In the 2017 Freedom House report, Tibet was ranked the second worst country in the world in terms of freedoms, behind only Syria. The Cato Institute and Fraser Institute 2016 publication The Human Freedom Index does not include Tibet as a separate region, but does list China in 141st place out of 159 countries.
Our tour of Lhasa and its attractions was largely religious and it has left me feeling a little unfulfilled, and though it has countered some of my ignorance towards the situation, further reading and research is needed.
Though tourism is said to be an important income for the region, there were very few Western faces to be seen. Perhaps we had come at the wrong time of the year or perhaps the hefty flight costs and daily expenditure had discouraged many others from making the same journey. During our time in Lhasa we only saw a handful of other Westerners, which was something I found quite refreshing. This did result in myself and my partner in crime being the subject of staring on the streets and being asked to stand in many photos with the locals and (what I assume were) Chinese tourists.
For three days at least, Pia and I were minor celebrities, and were welcomed, waved at, and generally treated with intense fascination wherever we went.
My observations from my time there can be broken down under five main headings: 1) Capitalism and Development, 2) Imperialism, 3) Outcomes of Imperialism, 4) Security and Surveillance, and 5) Predictions for the future.
Capitalism and Development
Ladies and gentleman, I want you all to be aware that the American Dream is alive and well, in fact it is flourishing, but rather than heading West from Europe to discover it, you need to travel East and head to China.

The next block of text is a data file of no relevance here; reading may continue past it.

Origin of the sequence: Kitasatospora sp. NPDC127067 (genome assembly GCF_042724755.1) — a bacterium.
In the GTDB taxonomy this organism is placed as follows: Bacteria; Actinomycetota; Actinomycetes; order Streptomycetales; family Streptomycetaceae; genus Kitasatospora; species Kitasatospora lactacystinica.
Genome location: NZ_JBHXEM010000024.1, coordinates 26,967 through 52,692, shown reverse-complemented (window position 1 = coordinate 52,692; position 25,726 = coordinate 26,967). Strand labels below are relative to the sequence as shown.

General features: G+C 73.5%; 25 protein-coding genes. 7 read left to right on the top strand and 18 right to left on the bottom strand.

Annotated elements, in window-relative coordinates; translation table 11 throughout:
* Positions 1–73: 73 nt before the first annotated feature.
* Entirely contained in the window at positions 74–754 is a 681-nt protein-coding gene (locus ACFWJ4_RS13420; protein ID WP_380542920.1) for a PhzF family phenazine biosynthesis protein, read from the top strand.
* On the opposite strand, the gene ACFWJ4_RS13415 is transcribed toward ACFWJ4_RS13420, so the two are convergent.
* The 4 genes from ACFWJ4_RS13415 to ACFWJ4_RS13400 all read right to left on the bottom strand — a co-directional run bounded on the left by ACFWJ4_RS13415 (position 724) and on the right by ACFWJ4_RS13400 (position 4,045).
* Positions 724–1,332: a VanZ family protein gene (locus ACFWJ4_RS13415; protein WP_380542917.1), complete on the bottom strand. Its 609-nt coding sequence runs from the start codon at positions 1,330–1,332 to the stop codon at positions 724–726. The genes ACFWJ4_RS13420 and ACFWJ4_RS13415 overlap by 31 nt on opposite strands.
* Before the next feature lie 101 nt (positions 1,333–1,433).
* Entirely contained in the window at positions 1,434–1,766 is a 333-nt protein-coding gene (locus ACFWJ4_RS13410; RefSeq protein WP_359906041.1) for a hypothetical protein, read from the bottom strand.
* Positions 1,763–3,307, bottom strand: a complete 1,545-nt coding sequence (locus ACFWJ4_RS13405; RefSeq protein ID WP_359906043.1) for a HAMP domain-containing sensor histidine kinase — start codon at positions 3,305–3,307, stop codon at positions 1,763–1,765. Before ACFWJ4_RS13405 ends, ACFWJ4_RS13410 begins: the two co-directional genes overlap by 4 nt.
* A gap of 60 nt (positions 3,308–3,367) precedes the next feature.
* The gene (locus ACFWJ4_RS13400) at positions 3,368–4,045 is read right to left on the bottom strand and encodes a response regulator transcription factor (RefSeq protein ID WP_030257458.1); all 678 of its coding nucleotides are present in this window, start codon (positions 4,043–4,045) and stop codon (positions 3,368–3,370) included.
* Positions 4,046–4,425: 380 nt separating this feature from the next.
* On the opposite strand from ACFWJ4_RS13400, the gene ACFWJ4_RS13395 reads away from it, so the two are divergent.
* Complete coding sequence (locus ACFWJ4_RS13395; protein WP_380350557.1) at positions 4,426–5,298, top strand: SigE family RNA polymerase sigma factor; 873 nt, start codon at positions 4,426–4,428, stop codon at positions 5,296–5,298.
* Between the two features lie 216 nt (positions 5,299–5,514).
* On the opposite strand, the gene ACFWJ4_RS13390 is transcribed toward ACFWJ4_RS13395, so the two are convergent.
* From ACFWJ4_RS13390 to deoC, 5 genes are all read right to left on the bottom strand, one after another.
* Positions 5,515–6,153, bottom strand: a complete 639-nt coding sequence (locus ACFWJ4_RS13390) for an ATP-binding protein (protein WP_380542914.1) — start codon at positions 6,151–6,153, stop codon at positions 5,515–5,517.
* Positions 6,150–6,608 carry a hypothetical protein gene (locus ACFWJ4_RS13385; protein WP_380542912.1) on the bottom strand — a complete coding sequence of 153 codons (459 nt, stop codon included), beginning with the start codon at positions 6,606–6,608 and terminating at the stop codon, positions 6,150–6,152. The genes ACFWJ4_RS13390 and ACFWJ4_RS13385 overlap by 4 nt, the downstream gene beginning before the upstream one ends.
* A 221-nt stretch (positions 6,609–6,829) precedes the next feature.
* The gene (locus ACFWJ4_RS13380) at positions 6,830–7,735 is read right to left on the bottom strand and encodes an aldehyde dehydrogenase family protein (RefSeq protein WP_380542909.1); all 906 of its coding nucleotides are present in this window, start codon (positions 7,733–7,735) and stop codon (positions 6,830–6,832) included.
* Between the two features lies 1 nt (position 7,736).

I am not sure what I was expecting to find in Lhasa, but the capitalism-on-steroids scene that greeted me was certainly not it.
The appearance that I was anticipating was that of humble homes, colourfully clad Buddhists, and classic monasteries and temples. A slow and peaceful existence, with only the most minor of intrusions by globalisation and capitalism.
Instead, the culture shock that I experienced was due to the clean, wide roads and highways, the hordes of shoppers and rows of stores, the bright flashing lights of advertisement hoardings, and the army of gleaming SUVs.
It was as if the Chinese government had copied a blueprint for a typical American city and pasted it into the dry, arid Tibetan landscape. As we drove down the newly-built double-lane highways, I found myself shocked at what I was seeing. John Graham, a former diplomat and now writer, thought similarly upon his arrival: “Change the language on the signs and the part of Lhasa that foreigners are supposed to see looks like a small wealthy city in Arizona. Better. Modern shops and manicured parks line the main street. The downtown is impeccably clean, there’s no congestion, and the traffic signals are high-tech marvels. Late-model cars outnumber motorbikes and most of those bikes are electric so there’s no hammering noise and choking fumes.”